Choosing Different Styles
Naturally, the 44mm Yacht-Master II is flamboyant, bold, and can be cumbersome with formal sleeves. Its size and complexity doesn’t scream “Rolex” in any traditional aesthetic sense. But as a second watch – a weekend watch – the Y-M II might be the best supporting actor to a collector’s starring steel Submariner.
Character actors have their place in Hollywood, and your second watch can be just that. Rolex’s Cellini line rarely enjoys equal billing alongside the Oyster Professional watches, but all Cellinis epitomize the red-carpet persona. As Rolex’s formal watch lineup, Cellini offers the same grade of materials and finish with a sense of occasion worthy of a black tie awards gala. Rolex makes very few watches that can compete on equal terms with a simple Patek Philippe Calatrava or Girard-Perregaux 1966 automatic, but a Rolex Cellini Time reference 50505 is one of them.
Thin, discreet, and available exclusively in precious metals, the current Rolex Cellini lineup offers the Rolex die-hard a legitimate gentleman’s option with the genteel refinement to dramatically diversify its owner’s collection. Even if a person were to cap his Rolex collection at two watches, a steel Submariner and a rose gold Cellini Date would offer an option for every conceivable occasion. But the Cellini range has more prima donna tendencies than the hardy Sub; with a maximum water resistance rating of 5ATM/50-meters, a Cellini doesn’t do its own stunts.
While sticking to the all-Rolex script, it’s important to consider the appeal of vintage options for one’s second watch. When choosing a first luxury watch, new buyers tend to look for a mechanical Swiss version of Robert Downey Jr.; all the bugs have been worked out, he’s versatile enough to succeed in a courtesan or action role, he’s widely respected and seems to work non-stop filming [mostly Marvel Comics] movies. Vintage watches, by comparison, are the aged Jack Nicholson of horology: still highly regarded but less versatile than in a bygone youthful prime.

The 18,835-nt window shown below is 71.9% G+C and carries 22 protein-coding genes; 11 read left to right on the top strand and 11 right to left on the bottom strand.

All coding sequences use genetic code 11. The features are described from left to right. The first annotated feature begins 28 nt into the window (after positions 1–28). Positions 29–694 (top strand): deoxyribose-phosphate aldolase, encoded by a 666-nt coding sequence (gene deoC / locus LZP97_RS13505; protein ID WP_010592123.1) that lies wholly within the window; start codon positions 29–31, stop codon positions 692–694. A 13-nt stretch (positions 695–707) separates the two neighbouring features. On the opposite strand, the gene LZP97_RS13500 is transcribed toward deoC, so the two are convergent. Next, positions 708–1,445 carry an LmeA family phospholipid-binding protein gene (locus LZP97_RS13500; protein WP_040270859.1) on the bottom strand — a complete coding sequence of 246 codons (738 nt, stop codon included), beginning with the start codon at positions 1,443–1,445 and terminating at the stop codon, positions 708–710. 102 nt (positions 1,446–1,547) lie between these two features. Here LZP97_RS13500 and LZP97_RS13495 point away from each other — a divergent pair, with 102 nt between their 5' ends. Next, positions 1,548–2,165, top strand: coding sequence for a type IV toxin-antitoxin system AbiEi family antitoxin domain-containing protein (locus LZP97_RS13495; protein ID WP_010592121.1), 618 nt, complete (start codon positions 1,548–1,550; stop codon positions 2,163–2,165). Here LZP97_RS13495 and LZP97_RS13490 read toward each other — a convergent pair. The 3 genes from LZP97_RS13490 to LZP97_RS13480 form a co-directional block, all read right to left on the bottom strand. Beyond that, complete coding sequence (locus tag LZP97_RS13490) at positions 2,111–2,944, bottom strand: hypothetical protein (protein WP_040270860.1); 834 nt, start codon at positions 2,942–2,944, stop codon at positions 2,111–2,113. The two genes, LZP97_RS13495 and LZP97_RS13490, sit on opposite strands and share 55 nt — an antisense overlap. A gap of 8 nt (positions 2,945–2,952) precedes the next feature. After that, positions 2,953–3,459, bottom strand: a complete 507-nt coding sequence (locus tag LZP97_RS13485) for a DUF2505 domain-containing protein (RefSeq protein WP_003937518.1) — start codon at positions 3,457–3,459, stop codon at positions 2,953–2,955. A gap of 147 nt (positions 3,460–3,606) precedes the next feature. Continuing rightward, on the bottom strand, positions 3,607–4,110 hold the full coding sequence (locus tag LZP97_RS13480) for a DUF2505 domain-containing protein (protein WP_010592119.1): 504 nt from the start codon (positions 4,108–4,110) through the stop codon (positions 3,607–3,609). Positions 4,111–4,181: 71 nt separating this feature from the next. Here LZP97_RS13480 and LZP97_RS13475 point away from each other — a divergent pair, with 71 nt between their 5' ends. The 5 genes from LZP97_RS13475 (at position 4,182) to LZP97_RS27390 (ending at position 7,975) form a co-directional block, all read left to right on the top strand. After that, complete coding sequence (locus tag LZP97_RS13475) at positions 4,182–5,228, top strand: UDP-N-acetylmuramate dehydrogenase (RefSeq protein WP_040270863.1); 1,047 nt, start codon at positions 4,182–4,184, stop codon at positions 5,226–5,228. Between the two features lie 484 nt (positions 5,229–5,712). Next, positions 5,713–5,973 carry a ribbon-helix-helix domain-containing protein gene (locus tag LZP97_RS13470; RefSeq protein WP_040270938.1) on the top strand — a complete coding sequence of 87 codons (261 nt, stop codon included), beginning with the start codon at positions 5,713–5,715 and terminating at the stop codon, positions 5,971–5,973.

Vintage watches require buyers to accept compromises and educate themselves for the sake of protection; this simply doesn’t happen to buyers of new watches at authorized dealers. A 40 year-old Rolex reference 1680 “Red Submariner” generally shouldn’t be used anywhere near water, will require service at a vintage specialist, and may entail handling restrictions in light of its aging case, dial, bracelet, and caliber. For these reasons, few watch buyers choose vintage watches as their first watches. In most instances, new owners simply want a watch that works and minimizes their worries; a minimal headache from decision to purchase is key in this situation.
But given more time to learn about vintage, become authoritative on the references of interest, inspect many examples, and vet the range of vintage sellers, a collector may choose a vintage reference as his second watch. So what if that Mark II-dial Red Sub shouldn’t join you for a swim? That veteran is at its best in a starring role at your local RedBar meet, photographed with a macro lens for your favorite online watch forum, or standing out from the crown at your Rolex-intensive office. Let your late-model Submariner handle stunt double duties at the beach and the pool.
The foregoing is nothing more than a primer for future collectors. Mono-brand collecting is only one of many potential avenues for an enthusiast to explore en route to a second watch. One’s search for a second watch is a gateway to collecting and cause to begin thinking about a collection theme. This is the time to start considering the roles you would like your watches to play in your life, discard many of the rigid assumptions and anxieties that may have guided your first watch purchase, and begin thinking about your collection as a cast of characters able to star in the unique roles that you envision.